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act of parliament adopted affairs America appeared appointed army articles of confederation assembly attention Benjamin Harrison Boston Britain British Caesar Rodney cause character civil colonies commander commerce committee congress consider constitution convention court declared defence Delaware delegates duties elected eloquence enemy England executive exertions favour feelings fellow citizens France French gentlemen Gerry governor gress happiness Harrison Haslet honour house of burgesses immediately important independence instructions interest Jefferson John Adams king laws legislature letter liberty M'Kean Massachusetts measures ment military militia mind minister ministry nation necessary negotiation occasion opinion Paca parliament patriotism peace period Philadelphia political president principles province received republican resolution respect Richard Henry Lee Rodney royal Samuel Adams situation spirit stamp act tion took his seat town treaty troops United Vergennes views Virginia virtue vote Washington writs of assistance
Page 303 - Congress shall earnestly recommend it to the legislatures of the respective States, to provide for the restitution of all estates, rights and properties which have been confiscated, belonging to real British subjects...
Page 2 - Pomeroy, of the said District, hath deposited in this office the title of a Book, the right whereof he claims as Proprietor, in the words following, to wit : "Biography of the Signers to the Declaration of Independence. — Vol, VII." In conformity to the act of the Congress of the United States, entitled, "An act for the encouragement of learning, by securing the copies of maps, charts, and books, to the authors and proprietors of such copies, during the times therein mentioned.
Page 268 - The graces taught in the schools, the costly ornaments and studied contrivances of speech, shock and disgust men, when their own lives, and the fate of their wives, their children, and their country, hang on the decision of the hour. Then, words have lost their power, rhetoric is vain, and all elaborate oratory contemptible.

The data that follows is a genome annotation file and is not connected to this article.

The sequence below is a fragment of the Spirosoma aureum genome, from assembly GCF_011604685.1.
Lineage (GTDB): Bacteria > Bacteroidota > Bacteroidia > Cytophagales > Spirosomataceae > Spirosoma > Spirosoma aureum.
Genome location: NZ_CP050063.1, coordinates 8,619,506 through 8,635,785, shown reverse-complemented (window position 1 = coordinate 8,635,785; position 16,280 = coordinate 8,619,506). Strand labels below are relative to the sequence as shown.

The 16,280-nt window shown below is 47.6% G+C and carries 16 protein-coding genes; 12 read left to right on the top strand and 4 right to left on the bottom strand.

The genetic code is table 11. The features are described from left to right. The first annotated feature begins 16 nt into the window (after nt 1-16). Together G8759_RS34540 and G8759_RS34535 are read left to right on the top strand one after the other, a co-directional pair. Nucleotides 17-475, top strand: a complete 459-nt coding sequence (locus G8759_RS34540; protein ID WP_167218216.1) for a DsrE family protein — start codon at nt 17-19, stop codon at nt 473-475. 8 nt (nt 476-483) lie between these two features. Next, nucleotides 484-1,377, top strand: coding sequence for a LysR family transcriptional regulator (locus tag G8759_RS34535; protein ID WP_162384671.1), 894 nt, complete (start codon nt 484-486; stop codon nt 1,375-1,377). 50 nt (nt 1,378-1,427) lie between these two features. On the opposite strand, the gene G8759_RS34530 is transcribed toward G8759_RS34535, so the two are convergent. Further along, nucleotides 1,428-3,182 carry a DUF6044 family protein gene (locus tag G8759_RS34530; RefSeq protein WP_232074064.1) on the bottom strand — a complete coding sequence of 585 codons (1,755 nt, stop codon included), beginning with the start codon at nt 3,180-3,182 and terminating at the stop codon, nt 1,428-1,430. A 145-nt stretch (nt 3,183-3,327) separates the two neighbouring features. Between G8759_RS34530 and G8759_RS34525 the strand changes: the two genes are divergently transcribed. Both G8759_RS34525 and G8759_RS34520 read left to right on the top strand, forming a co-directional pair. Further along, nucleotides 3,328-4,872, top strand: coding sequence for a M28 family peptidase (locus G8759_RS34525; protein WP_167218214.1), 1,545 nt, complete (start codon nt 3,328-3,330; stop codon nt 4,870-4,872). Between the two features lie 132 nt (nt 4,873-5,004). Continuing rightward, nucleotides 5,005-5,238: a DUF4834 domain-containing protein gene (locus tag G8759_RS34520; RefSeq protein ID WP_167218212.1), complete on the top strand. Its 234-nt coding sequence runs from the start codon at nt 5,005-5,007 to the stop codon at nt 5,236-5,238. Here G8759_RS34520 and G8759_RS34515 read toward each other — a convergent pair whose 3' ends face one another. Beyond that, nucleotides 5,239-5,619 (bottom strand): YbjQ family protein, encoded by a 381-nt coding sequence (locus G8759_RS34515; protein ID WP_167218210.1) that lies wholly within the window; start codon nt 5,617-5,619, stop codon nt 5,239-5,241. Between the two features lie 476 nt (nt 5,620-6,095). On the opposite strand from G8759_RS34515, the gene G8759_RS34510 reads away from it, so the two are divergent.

Page 53 - Congress it is expedient that on the second Monday in May next a convention of delegates, who shall have been appointed by the several States, be held at Philadelphia for the sole and express purpose of revising the articles of Confederation and reporting to Congress and the several legislatures such alterations and provisions therein as shall, when agreed to in Congress and confirmed by the States, render the federal Constitution adequate to the exigencies of government and the preservation of the...
Page 213 - England, sir, is a nation, which still I hope respects, and formerly adored, her freedom. The colonists emigrated from you, when this part of your character was most predominant ; and they took this bias and direction the moment they parted from your hands. They are therefore not only devoted to liberty, but to liberty according to English ideas, and on English principles.
Page 40 - STATES, and to consist of one delegate from each state; and to appoint such other committees and civil officers as may be necessary for managing the general affairs of the United States under their direction...
Page 268 - True eloquence, indeed, does not consist in speech. It cannot be brought from far. Labor and learning may toil for it, but they will toil in vain. Words and phrases may be marshalled in every way, but they cannot compass it. It must exist in the man, in the subject, and in the occasion.
Page 265 - Britain, and it is necessary that the exercise of every kind of authority under the said Crown should be totally suppressed, and all the powers of government exerted under the authority of the people of the Colonies, for the preservation of internal peace, virtue, and good order, as well as for the defence of their lives, liberties, and properties, against the hostile invasions and cruel depredations of their enemies.
Page 309 - The king replied, as quick as lightning, " An honest man will never have any other.
Page 309 - The King then asked me whether I came last from France, and upon my answering in the affirmative, he put on an air of familiarity, and smiling, or rather laughing, said : " There is an opinion among some people that you are not the most attached of all your countrymen to the manners of France.